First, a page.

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Keeping API interactions sane while co-developing a React and React Native Application

Andrew Stuntz
I'm a full stack developer working on building web applications for all sorts of sized companies using a wide variety of web technologies. Mostly working in Ruby and JavaScript.
・6 min read

React and React-Native oh my!

A tale of two applications

I recently worked on an application that had two separate public facing applications. One part was a web application, the other a phone application. Written in React and React-Native respectively. This use case is not that uncommon. It was fairly apparent from the get go that eventually we would need most features to be present in both the web application and the phone application. I figured we'd use Redux for state management but was pretty lost when it came to "interactions" with our back end from React and React-Native.

The nice part is that its just Javascript so there is nothing fancy going on here.

React-Native lifecycle hooks are the same and overall we wanted to make our mobile app experience much like our web app experience.

After some research we decided to use Redux-Saga to make our lives easier and we were able to copy most (if not all) of the api interaction between the two apps. There is even a thought that we may be able to get away with completely separating the API interaction from our views. Though, that may be a little more difficult than it sounds. Either way to the code examples!

But only a single backend

Currently the back end is written in Rails and was built as an API only application. This lets us completely separate the back end and front ends. We were able to statically host all of our JS and CSS for the web application. We serve zero html from our web server. How cool is that!? (I guess it's not that cool it is an SPA after all...) While the entire API does not follow the JSON API spec it does serve JSON API compliant JSON. Which I think adds a sense of consistency to our API. I'd like to continue to build out the JSON API compliance of the API but that is neither here nor there.

Here is an example of a Saga that we used to interact with the back end.

src/sagas/inventory.js

import { call, put, takeLatest } from 'redux-saga/effects'
import { defineTypes } from '../helpers'
import ProductsEndpoint from '../persistance/ProductsEndpoint'

// I use a custom Fetch implementation that wraps my requests to force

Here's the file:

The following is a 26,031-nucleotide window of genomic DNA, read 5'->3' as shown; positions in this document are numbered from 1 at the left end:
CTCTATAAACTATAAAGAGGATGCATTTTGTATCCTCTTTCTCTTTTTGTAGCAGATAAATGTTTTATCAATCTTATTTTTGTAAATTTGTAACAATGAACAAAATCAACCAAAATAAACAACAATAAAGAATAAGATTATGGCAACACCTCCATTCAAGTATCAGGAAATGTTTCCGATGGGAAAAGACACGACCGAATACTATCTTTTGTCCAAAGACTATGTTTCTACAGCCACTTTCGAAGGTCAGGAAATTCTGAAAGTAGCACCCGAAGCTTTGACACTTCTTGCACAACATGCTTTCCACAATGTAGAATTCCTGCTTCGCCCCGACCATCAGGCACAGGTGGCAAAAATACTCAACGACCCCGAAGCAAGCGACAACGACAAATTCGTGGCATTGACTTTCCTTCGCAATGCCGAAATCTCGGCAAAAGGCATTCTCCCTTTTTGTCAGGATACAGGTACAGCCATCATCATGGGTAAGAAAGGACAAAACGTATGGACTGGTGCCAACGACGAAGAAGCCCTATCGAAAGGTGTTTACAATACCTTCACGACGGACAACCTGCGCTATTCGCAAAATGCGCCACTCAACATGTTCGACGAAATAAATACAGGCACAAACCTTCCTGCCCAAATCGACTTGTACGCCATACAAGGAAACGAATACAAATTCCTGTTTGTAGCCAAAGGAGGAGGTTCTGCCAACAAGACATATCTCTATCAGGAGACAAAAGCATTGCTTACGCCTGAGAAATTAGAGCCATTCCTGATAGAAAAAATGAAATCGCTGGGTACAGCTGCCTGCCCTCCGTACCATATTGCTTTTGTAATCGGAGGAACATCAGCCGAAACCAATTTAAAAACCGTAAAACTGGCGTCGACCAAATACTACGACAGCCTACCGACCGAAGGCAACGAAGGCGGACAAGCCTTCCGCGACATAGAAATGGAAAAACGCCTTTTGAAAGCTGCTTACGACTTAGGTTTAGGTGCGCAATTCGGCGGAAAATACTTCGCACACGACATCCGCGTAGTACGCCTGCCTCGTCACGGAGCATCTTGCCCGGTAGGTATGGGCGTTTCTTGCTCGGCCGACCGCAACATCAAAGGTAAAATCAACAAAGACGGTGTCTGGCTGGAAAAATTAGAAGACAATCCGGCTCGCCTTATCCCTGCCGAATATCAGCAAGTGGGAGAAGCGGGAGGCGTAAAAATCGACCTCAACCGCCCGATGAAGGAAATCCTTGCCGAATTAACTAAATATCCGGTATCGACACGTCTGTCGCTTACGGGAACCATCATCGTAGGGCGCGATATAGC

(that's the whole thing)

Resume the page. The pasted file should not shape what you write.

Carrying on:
// authorization when required, it also forces JSON responses to be camelCased and // returns a consistent response from each request that we make.
import { fetch } from '../http/reduxFetch'

// This helper lets us have consistent reducer names, though it ended up not being perfect. 
const inventoryTypes = { ...defineTypes('INVENTORY')  }

export const initialState = {
  loading: false,
  loaded: false,
  stocked: false,
  error: {},
  products: [],
  inventories: []
}

// Each sagas exports actions and a reducer, which lets us combine them together // or use them across the app. Since they are all called 'actions' and 'reducer' // consistently it's super easy to import them at any point or from any component.

export const actions = {
  getInventory () {
    return { type: inventoryTypes.REQUEST }
  },
  toggleStock () {
    return { type: 'TOGGLE_STOCK' }
  }
}

export const reducer = (state = initialState, action) => {
  switch (action.type) {
    case inventoryTypes.REQUEST:
      return { ...state, started: true, loading: true }
    case inventoryTypes.DESTROY:
      return { ...state, loading: false }
    case 'TOGGLE_STOCK':
      return { ...state, stocked: !state.stocked }
    case inventoryTypes.FAILURE:
      return { ...state, loading: false, error: action.error }
    case inventoryTypes.SUCCESS:
      return { ...state, loading: false, loaded: true, inventories: action.inventories, products: action.products }
    default:
      return state
  }
}

// JSON API led to some heavy selectors. It would be prudent to add an inventory // selector or an attribute selector, but add it to the list!

export const selectors = {
  inventories: (store) => {
    return store['inventory'] && store['inventory']['inventories']
  },
  products: (store) => {
    return store['inventory'] && store['inventory']['products']
  },
  stocked: (store) => {
    return store['inventory'] && store['inventory']['stocked']
  },
  loaded: ({ inventory }) => {
    return inventory && inventory['loaded']
  },
}

export function * inventorySaga () {
  try {
    const products_response = yield call(fetch, ProductsEndpoint.index())

    if (products_response['data'] ) {
      yield put({ 
        type: inventoryTypes.SUCCESS,
        products: products_response.data 
      })
    } else {
      yield put({
        type: inventoryTypes.FAILURE,
        error: products_response['error'] 
      })
   }
  } catch (error) {
    yield put({ 
        type: inventoryTypes.FAILURE, 
        error 
    })
  }
}

// All our top level Saga's are exported as a rootSaga. This lets us import and 
// combine all of our sagas in a rootSaga file so we can keep everything 
// organized and check name spacing.

export function * rootSaga () {
  yield takeLatest(inventoryTypes.REQUEST, inventorySaga)
}

Overall this is pretty simple it looks like a Redux with some fancy yielding and generator functions. The most complicated thing going on above is the Saga itself. If you don't know too much about generator functions, you should check this guy out, it explains things nicely.